Safety goes with devotion in Bocaue fluvial parade
BOCAUE, Bulacan—It was no ordinary fiesta in this riverside town in Bulacan province on Sunday.
Excitement was palpable as residents, many in their Sunday best, trooped to Bocaue River to relive—or maybe forget—a tragedy that has haunted the town since 1993.
Young and old, Bocaueños joined the festivities, which included a grand fluvial parade, to mark the annual Feast of the Mahal na Krus sa Wawa (Holy Cross of Wawa)—21 years after a festival pagoda sank in the river, killing about 300 devotees.
The organizers made sure that the tragedy on July 2, 1993, would not happen again.
As a precaution, the organizers required the more than 200 devotees who were allowed to board the pagoda on Sunday to wear life vests and register on a manifest.
“It was overloading that caused the accident [in 1993]. Now, we limit [the passengers to] only 250 devotees. We see to it the committee is led by competent leaders,” Msgr. Alberto Suatengco, Bocaue parish priest, earlier told the Inquirer.
Suatengco said church and local officials revived the grand fluvial procession and the building of a traditional pagoda after considering safety measures to protect devotees.
It began with fireworks
“Even the families of the surviving victims have been clamoring for the return of the traditional grand, yet meaningful, pagoda celebration during the Feast of the Krus sa Wawa,” Suatengco said.
The 1993 tragedy occurred about 8:30 p.m. on a Friday.
About 500 people, many of them children, were jammed on the pagoda when it suddenly tilted after some devotees on board lit fireworks, according to Inquirer accounts of the disaster.
The fireworks had caused devotees to rush to one side of the pagoda to watch the display of lights. The rush caused the pagoda to tilt and take in water.
Soon, the merrymakers began to drown.
The fluvial parade had been a part of Bocaue’s fiesta celebrations for years, a legacy brought down to the Roman Catholic country by Spanish colonizers centuries ago.
During such parades, it is said, devotees pray for solutions to their problems, including cures for their illnesses.
Many of those who perished in that tragedy were children, who drowned.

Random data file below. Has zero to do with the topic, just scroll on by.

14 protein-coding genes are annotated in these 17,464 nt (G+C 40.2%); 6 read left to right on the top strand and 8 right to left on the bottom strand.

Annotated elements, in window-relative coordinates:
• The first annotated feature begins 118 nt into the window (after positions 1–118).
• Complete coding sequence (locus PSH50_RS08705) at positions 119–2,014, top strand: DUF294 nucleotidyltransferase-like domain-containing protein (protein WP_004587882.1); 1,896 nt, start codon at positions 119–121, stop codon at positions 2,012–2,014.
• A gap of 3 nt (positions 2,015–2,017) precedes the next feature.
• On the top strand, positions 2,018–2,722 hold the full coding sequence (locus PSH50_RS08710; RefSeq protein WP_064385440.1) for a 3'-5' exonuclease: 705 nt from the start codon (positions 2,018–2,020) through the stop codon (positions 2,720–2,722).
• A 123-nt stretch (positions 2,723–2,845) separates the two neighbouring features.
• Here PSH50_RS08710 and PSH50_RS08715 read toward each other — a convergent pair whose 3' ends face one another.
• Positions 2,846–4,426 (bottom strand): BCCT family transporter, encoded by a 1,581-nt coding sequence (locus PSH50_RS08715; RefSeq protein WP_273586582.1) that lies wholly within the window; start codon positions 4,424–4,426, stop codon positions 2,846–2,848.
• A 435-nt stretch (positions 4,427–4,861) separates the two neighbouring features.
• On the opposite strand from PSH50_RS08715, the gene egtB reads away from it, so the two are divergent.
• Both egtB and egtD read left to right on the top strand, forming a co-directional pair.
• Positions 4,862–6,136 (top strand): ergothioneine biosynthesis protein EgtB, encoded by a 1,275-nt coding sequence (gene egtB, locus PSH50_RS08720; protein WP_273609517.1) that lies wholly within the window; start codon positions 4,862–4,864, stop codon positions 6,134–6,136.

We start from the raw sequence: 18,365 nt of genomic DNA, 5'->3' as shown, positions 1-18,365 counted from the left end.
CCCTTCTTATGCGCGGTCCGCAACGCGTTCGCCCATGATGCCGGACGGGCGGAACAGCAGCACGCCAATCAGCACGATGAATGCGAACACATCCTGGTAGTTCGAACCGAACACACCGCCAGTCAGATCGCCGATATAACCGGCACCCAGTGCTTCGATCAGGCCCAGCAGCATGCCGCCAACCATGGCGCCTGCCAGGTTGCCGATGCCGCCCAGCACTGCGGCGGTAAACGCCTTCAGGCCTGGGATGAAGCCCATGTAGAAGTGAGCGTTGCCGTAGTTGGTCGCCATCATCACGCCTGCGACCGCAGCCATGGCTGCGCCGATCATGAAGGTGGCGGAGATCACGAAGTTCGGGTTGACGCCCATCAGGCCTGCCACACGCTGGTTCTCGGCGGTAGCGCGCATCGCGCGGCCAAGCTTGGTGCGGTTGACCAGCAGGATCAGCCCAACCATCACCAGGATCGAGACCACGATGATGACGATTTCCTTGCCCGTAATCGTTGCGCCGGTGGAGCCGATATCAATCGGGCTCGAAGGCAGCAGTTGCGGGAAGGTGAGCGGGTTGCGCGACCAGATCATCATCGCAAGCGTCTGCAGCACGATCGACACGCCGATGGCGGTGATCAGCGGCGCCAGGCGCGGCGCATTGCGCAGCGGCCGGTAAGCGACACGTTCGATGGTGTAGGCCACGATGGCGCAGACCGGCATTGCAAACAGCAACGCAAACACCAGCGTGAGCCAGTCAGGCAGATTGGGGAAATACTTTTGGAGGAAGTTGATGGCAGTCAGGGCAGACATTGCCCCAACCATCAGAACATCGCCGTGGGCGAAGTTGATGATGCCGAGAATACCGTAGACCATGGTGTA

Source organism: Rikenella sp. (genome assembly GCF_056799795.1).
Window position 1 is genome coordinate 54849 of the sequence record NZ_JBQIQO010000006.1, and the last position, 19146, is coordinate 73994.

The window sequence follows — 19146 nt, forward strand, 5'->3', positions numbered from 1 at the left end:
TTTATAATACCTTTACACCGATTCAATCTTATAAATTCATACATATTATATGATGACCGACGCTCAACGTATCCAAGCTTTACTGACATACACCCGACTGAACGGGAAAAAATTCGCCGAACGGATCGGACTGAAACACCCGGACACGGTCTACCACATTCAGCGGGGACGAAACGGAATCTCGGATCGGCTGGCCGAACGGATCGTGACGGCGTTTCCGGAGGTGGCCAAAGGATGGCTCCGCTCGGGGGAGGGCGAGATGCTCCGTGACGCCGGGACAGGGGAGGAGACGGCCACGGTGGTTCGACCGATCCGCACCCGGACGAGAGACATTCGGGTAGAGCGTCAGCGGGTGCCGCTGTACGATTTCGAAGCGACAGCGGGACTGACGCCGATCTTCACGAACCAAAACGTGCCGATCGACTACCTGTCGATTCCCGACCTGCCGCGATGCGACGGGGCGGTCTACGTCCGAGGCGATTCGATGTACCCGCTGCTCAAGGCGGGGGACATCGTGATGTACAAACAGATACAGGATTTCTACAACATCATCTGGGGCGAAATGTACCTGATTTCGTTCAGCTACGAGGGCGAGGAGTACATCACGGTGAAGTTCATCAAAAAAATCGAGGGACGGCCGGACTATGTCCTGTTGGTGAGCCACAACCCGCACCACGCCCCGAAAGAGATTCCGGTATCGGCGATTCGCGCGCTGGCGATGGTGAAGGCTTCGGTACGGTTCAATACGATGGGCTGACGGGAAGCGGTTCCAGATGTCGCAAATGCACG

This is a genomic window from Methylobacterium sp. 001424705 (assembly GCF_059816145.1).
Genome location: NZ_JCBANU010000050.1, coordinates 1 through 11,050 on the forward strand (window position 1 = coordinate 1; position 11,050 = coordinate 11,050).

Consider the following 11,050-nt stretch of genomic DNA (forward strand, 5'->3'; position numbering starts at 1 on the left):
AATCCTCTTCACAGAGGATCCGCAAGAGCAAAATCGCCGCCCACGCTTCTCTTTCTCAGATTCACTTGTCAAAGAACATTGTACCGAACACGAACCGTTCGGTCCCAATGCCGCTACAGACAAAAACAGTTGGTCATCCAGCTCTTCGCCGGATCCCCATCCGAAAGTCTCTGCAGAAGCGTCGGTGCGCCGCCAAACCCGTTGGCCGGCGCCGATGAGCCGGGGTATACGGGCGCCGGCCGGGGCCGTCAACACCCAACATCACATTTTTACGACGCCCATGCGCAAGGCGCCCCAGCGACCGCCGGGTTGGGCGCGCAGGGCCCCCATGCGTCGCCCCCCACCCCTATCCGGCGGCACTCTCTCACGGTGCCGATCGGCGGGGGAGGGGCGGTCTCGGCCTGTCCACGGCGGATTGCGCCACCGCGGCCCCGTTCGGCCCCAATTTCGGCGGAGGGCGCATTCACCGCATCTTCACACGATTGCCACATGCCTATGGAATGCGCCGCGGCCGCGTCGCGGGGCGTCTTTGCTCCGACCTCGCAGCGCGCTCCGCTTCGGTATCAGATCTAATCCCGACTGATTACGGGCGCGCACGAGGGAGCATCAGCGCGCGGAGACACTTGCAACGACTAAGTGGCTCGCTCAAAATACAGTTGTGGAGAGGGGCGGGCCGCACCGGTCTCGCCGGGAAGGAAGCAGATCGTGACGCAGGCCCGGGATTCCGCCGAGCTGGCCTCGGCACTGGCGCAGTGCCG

Boy Leoncio de la Cruz, the fiesta committee vice chair, said the fluvial parade went on smoothly on Sunday.
“The procession went on without any problem. I think this will revive the yearly celebrations featuring our traditional pagoda carrying the Holy Cross of Wawa,” De la Cruz said.
It was alternately sunny and overcast when the pagoda, accompanied by smaller boats with devotees, sailed for five hours along the river, starting at 11 a.m.
The parade followed a nine-day novena, which ended on Saturday night, when Bocaue’s sky glowed with fireworks, the town’s main product.
A parade, featuring marching bands and representatives of local business establishments, was held around the town earlier on Saturday.
Older residents said the devotion to the Krus sa Wawa started in the 1800s when residents found a wooden cross in the river amid a strong current whipped by a typhoon.
They said the cross came from the town’s old church that had been gutted by fire. It has since been kept in a church in Barangay (village) Bambang.
Strengthened by prayers
Reynaldo San Juan, the architect who designed this year’s 14.6-meter (48-foot) pagoda, said the structure, mounted on three large bancas, was stable.
“While this pagoda is durable because we used high-quality steel bars and wood, what makes it special is the prayers and longing of the people of Bocaue to end the fear arising from the tragedy,” San Juan said. “They are hoping that Bocaue will rise from the tragedy and grief.”
After the tragedy in 1993, residents continued to celebrate the feast but only small boats were allowed to sail the river.
De la Cruz said organizers made sure the people in charge of guiding the pagoda through the river were locals familiar with the river’s current and its deep and shallow portions. He said members of the group that towed the pagoda through the river in 1993 were not residents of Bocaue and were unfamiliar with the river.
“Today, we made sure that the people who guided the pagoda were locals who knew the river well,” De la Cruz said.–With a report from Inquirer Research
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